Saturday, December 21, 2013

Some Issues About Evaluating Blood Pressure

A new report by an expert "guidelines committee" has shifted blood pressure norms for people over 60 years of age up to 150/90 from the previously accepted level of 140/90.  This has huge implications for many individuals presently taking anti-hypertensive medications, many of which have decidedly negative side effects.

This blog is not meant to evaluate the validity of this conclusion but to educate individuals about possible errors in blood pressure measurement.

Blood pressure is most often measured by using an inflatable cuff wrapped around the upper arm, a manometer (either a column of mercury, or a clock-face dial with a needle) and a stethoscope with which the examiner listens for the appearance and disappearance of pulse sounds in the crease of the elbow.  The blood pressure can vary based on a number of factors that affect these elements. Techniques used to record blood pressure in a doctor's office are "indirect."  The only true,"direct" method of measuring the pressure in a blood vessel is to attach a measuring device to the blood vessel directly - a procedure normally performed only in emergency rooms and hospital settings.

There is room for variability and some differences when the indirect measure of blood pressure is used. For instance:

1. The cuff may not be appropriately sized for the circumference and length of the upper arm - cuffs that are to short, or do not comfortably fit around the arm are apt to give falsely high pressures.  The reverse is true of cuffs that are too loose or to large.  The cuff must also be properly applied to the arm so that the bladder inside the cuff covers the brachial artery (the large artery in the upper arm.)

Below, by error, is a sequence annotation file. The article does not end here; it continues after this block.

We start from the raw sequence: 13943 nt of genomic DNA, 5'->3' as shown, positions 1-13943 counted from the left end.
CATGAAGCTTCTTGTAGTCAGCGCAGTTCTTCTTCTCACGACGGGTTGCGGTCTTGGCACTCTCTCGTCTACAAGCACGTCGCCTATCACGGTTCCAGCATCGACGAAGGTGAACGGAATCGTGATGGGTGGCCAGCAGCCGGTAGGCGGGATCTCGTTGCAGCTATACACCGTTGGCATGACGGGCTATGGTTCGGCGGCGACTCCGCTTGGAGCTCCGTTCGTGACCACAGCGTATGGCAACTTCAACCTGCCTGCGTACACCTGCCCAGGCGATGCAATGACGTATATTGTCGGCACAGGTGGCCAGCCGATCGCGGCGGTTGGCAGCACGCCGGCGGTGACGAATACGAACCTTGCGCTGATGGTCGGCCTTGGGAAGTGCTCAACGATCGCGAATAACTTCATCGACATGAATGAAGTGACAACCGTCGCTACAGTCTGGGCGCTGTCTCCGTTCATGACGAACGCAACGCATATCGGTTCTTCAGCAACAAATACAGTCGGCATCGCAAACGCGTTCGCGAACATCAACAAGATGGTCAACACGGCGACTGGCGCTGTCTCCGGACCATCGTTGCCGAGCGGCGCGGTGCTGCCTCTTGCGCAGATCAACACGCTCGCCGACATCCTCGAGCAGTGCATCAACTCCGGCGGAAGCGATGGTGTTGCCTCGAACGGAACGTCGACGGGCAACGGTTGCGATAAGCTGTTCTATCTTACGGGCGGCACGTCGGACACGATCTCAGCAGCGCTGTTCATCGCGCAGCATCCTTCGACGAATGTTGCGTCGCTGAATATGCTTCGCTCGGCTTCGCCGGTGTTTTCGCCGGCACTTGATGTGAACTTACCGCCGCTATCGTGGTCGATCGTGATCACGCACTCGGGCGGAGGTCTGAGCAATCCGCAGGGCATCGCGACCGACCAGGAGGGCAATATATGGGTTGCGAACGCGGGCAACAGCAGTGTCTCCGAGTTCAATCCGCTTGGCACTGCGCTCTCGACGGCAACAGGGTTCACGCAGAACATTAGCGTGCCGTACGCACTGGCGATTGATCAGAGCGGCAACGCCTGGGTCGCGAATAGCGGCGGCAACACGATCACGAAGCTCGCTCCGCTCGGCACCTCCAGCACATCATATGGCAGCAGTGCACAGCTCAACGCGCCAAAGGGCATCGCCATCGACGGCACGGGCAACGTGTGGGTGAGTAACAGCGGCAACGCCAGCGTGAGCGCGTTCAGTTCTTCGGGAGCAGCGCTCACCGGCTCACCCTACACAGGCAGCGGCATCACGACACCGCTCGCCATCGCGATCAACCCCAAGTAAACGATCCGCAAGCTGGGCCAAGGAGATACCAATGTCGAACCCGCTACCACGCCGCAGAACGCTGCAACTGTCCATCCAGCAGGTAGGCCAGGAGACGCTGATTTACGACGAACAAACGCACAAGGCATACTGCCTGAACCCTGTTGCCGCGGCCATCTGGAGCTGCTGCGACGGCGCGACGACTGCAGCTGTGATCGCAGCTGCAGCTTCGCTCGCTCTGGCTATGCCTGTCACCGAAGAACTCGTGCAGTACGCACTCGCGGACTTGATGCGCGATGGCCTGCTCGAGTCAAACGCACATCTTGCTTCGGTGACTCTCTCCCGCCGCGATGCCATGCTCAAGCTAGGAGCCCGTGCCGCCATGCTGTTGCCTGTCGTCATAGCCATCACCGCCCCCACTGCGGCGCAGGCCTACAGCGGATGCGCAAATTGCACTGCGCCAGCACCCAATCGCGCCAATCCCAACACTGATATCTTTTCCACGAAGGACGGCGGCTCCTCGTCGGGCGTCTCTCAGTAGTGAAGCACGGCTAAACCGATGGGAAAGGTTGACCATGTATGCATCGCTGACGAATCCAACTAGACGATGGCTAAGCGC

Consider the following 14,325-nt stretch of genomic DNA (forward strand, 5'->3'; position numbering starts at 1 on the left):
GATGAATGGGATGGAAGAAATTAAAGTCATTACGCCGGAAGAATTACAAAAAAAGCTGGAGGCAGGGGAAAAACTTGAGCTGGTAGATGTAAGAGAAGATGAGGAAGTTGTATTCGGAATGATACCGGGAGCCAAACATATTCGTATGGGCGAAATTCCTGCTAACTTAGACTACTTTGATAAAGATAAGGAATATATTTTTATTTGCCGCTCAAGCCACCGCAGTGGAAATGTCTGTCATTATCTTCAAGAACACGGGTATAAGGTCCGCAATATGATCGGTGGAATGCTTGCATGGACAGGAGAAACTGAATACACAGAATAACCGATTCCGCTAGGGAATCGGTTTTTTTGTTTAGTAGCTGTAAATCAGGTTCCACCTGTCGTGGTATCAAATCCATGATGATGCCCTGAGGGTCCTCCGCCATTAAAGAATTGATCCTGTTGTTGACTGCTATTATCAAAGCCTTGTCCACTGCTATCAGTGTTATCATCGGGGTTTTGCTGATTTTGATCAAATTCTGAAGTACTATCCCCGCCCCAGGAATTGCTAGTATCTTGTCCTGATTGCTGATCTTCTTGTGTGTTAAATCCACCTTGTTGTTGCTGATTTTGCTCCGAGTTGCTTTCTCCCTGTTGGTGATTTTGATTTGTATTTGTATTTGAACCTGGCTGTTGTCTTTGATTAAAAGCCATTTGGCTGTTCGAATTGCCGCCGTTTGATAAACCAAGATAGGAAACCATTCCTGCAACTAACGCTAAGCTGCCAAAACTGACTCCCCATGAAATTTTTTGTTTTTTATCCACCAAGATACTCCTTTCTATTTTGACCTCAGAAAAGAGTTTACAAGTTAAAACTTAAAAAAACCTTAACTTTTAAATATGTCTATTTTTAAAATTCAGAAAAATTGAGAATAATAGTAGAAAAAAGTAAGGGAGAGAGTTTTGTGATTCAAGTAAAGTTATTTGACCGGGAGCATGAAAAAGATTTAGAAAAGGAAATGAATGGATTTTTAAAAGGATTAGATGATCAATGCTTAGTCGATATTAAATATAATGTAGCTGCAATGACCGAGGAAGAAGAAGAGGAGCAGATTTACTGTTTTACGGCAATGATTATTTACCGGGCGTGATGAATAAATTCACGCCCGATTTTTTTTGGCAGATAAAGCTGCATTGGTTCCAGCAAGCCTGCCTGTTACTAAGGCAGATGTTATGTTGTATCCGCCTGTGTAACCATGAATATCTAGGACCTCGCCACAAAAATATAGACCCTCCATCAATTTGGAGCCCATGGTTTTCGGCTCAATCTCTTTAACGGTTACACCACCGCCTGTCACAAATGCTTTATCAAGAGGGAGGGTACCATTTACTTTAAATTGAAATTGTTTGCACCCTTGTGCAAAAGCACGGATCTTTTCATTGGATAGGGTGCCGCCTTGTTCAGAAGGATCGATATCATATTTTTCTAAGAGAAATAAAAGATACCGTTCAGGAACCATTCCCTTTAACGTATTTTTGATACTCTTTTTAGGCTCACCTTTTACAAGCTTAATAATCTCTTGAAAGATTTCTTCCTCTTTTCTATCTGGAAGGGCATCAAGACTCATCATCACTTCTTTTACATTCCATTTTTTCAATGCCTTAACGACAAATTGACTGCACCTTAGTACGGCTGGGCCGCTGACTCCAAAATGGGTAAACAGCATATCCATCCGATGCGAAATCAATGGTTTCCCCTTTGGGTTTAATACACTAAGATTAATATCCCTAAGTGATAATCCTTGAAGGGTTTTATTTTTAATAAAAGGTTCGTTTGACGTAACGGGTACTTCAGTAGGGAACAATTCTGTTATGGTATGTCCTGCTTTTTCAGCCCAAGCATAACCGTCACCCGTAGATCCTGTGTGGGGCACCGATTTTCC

2.  Blood pressures are determined by the appearance and disappearance of sounds the blood makes as it moves under the stethoscope for which the examiner listens.  Clearly the auditory acuity of the examiner means something here. The ability to hear the initial and final sound depends not just on the examiner's ears, but also on the rate at which the air is released from the inflated cuff.
3.  Blood pressure may vary with body position.  It may also differ from one arm to the other.

Given the variables involved in the indirect recording of blood pressures, using absolute numbers as guidelines is fraught with the potential for error.  A blood pressure recorded as 154/90 could easily be an inaccurate reading of a pressure which may actually be 148/86, or even 158/94.

It would be more helpful to provide a "range" of normal (or abnormal) rather than an absolute number, given the variables discussed above.  And remember, one blood pressure recording is never enough to make a diagnosis of hypertension - there should be at least three such recordings over a period of a few weeks before a diagnosis is confirmed.

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